For coffee with a bold flavor, strong aroma, and a potent caffeine kick, there can’t be a more appropriate name other than barako, derived from the Spanish word for wild boar, varraco.
Kapeng Barako is a coffee varietal of the Liberica species that is grown largely in the Philippines, mostly in the provinces of Batangas and Cavite. Its trees, which can grow up to 20 meters tall, have big cherries with a distinct taste. The shape of the coffee beans is interesting as well, as it is not symmetrical like other commercial species. However, Barako can be a challenge to grow, consequently making it endangered due to low production.
This has actually been a constant problem with Barako. The low supply and demand is partly responsible for its dying existence. Much of it is consumed locally and not exported. And the Barako also accounts for less than 1% of commercial coffee grown.
Back in the day, many farmers decided to cut down their Barako trees and replace them with Robusta since they require less maintenance and take up less land space due to the size and reach of its branches.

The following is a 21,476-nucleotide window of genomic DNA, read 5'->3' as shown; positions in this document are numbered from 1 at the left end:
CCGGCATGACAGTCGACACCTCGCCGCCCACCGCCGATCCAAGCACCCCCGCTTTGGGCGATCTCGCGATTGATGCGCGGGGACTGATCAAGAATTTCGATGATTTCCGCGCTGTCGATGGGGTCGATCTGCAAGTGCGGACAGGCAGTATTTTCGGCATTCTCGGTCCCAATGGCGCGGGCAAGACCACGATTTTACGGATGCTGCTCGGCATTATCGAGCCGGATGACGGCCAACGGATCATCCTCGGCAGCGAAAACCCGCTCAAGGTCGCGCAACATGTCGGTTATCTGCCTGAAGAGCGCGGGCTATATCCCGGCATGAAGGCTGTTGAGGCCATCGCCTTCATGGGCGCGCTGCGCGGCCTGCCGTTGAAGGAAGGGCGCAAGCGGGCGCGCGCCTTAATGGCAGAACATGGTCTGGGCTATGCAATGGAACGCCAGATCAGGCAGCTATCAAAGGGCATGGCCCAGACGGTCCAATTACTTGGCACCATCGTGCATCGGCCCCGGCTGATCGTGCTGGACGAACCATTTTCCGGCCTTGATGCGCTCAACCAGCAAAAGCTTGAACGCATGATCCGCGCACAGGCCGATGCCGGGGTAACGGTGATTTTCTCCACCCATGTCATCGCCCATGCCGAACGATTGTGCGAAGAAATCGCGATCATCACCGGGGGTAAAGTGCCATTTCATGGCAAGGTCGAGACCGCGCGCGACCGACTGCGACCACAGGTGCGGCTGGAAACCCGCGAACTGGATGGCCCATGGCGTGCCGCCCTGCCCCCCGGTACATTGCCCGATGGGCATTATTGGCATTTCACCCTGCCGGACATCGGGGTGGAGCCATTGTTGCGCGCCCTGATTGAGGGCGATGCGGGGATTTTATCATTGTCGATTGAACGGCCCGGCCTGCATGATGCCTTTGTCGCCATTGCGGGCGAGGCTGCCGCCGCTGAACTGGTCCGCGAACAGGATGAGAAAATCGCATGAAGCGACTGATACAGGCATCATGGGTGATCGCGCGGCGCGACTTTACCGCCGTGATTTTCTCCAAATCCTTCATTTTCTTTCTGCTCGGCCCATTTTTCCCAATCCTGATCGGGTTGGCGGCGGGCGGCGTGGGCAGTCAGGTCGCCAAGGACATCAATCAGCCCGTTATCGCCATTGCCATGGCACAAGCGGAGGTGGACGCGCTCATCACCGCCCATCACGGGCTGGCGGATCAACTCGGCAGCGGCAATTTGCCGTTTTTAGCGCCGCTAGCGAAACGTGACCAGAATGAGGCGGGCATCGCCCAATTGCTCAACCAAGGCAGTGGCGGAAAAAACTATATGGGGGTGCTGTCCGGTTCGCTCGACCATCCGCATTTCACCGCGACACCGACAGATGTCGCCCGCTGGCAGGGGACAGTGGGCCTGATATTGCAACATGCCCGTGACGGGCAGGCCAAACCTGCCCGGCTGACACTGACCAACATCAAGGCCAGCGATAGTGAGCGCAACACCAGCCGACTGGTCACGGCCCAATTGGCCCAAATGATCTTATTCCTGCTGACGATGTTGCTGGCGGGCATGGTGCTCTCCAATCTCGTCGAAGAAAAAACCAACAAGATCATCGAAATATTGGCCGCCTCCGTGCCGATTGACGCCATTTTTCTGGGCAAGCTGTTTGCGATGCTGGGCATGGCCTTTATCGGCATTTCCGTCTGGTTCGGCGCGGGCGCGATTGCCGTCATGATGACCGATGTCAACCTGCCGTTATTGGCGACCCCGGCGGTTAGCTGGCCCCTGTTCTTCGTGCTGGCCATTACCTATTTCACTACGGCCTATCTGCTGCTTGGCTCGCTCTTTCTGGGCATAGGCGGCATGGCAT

But all hope is not lost. Even if there isn’t enough support for Barako here, second and third-generation Filipinos have started serving kapeng Barako in their own cafes abroad, claiming it as a beverage that offers a taste of their history and heritage.
In London, Barako Bean Roastery sources single origin Filipino coffees, Barako included, for their third wave beverages.
In Hungary, homegrown café Barako Kávéház by Ryan Andres serves both Arabica and Barako from the Philippines.
Also providing a huge ray of hope is Switzerland, which purchased 300 kilograms worth of unroasted Barako beans from the country. Last December was the first time this variety was exported to Blaser Cafe in Switzerland for commercial sale.